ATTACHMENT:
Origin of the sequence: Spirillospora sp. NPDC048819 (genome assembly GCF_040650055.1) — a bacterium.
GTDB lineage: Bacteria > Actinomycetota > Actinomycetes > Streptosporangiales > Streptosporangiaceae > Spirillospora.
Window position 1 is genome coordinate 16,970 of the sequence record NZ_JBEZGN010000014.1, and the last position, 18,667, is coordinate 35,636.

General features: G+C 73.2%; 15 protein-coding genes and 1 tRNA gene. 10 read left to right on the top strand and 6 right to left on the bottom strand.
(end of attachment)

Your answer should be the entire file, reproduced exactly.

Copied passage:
Origin of the sequence: Spirillospora sp. NPDC048819 (genome assembly GCF_040650055.1) — a bacterium.
GTDB lineage: Bacteria > Actinomycetota > Actinomycetes > Streptosporangiales > Streptosporangiaceae > Spirillospora.
Window position 1 is genome coordinate 16,970 of the sequence record NZ_JBEZGN010000014.1, and the last position, 18,667, is coordinate 35,636.

General features: G+C 73.2%; 15 protein-coding genes and 1 tRNA gene. 10 read left to right on the top strand and 6 right to left on the bottom strand.